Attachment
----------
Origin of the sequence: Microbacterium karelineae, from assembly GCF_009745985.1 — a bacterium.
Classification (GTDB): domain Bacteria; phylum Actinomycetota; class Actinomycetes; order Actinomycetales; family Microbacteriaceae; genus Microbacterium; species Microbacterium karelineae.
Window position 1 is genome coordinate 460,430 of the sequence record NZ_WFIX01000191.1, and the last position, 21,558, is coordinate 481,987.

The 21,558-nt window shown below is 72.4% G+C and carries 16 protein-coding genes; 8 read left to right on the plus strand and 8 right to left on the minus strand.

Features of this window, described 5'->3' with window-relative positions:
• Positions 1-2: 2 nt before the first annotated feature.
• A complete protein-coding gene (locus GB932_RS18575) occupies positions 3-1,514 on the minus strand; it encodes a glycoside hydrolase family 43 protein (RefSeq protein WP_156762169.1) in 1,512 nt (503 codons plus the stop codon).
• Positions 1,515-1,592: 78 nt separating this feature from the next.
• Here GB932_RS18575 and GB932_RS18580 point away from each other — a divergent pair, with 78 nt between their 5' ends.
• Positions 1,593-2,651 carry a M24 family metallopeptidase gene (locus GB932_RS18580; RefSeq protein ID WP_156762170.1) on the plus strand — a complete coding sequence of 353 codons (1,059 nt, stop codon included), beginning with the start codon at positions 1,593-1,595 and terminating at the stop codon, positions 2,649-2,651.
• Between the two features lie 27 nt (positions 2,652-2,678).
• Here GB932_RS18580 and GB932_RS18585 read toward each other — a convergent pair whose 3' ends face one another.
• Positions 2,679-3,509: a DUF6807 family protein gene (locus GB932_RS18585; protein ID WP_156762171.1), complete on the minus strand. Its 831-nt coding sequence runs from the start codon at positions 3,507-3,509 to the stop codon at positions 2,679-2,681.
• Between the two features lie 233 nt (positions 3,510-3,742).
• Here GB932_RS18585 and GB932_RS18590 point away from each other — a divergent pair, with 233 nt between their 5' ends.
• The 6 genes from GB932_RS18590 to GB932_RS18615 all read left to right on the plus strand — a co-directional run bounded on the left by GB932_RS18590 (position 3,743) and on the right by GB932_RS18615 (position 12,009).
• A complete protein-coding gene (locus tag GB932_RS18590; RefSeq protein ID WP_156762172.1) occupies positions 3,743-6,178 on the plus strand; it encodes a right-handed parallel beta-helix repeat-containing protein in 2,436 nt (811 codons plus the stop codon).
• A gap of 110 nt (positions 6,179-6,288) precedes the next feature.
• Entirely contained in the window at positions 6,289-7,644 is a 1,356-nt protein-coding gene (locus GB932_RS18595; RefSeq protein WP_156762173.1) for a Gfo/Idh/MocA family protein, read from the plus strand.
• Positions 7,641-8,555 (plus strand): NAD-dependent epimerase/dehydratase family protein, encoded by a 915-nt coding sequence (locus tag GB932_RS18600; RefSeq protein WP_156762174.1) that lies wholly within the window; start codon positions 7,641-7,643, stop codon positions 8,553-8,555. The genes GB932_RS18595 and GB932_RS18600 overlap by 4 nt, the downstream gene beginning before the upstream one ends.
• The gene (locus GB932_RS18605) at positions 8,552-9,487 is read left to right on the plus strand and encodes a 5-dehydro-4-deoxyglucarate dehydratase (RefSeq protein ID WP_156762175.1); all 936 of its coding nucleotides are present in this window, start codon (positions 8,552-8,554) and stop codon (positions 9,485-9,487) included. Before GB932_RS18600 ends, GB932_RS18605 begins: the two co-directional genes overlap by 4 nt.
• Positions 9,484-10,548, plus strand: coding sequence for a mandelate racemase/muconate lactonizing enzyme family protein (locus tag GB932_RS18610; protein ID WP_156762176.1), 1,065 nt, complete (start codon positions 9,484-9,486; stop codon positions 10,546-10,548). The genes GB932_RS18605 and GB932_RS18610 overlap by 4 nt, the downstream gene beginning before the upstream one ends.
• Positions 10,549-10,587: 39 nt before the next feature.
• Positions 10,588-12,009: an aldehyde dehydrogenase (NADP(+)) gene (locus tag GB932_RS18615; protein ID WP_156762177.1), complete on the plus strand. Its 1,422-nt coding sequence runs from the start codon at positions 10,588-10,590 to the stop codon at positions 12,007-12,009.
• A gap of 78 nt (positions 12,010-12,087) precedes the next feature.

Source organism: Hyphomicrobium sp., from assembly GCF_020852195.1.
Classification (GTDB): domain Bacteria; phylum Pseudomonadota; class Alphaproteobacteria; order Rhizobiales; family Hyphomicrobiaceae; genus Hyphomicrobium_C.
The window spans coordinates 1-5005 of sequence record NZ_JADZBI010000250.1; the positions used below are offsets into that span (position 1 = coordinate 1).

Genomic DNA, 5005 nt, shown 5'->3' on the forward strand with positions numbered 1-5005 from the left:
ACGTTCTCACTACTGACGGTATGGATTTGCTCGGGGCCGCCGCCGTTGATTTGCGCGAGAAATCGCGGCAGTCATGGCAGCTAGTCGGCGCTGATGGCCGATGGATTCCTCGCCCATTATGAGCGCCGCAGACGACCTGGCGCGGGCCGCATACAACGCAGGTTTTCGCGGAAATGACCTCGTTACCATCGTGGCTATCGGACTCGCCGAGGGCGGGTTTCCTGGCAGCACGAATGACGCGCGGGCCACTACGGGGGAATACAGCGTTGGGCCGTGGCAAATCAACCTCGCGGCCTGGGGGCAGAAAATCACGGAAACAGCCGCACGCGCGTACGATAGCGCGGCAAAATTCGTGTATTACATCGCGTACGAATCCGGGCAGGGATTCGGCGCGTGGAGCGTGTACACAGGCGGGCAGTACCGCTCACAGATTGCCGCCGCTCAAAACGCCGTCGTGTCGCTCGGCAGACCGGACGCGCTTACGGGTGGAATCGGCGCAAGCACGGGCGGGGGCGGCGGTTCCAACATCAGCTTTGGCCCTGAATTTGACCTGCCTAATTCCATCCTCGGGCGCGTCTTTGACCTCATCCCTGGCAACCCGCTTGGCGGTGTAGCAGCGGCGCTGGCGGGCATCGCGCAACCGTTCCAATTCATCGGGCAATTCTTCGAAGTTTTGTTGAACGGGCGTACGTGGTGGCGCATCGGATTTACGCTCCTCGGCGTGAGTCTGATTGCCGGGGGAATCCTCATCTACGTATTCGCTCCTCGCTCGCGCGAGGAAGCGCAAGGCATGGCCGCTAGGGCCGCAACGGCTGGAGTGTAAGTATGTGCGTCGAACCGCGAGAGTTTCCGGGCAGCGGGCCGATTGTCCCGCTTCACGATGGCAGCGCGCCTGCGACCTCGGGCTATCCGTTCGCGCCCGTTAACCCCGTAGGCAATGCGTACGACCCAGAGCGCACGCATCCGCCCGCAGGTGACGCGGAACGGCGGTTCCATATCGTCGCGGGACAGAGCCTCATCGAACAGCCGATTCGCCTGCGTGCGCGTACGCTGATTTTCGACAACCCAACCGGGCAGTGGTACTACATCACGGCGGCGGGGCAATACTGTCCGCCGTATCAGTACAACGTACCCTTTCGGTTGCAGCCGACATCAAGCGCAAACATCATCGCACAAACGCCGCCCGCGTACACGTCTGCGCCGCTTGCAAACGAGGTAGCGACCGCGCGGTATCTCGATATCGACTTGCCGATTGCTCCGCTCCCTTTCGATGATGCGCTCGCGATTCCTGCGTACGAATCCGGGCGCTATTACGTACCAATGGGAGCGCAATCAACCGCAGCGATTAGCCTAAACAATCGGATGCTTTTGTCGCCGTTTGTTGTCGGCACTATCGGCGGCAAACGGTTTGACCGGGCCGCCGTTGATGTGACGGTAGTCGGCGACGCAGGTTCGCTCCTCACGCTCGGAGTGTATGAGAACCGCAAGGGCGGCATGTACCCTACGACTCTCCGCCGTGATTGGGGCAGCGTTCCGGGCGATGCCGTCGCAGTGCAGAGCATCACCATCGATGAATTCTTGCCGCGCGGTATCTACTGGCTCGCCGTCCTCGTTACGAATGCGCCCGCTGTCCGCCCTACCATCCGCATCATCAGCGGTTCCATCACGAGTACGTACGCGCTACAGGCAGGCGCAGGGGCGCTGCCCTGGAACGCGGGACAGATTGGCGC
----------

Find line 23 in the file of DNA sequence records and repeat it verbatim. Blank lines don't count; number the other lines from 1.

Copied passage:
• Positions 10,549-10,587: 39 nt before the next feature.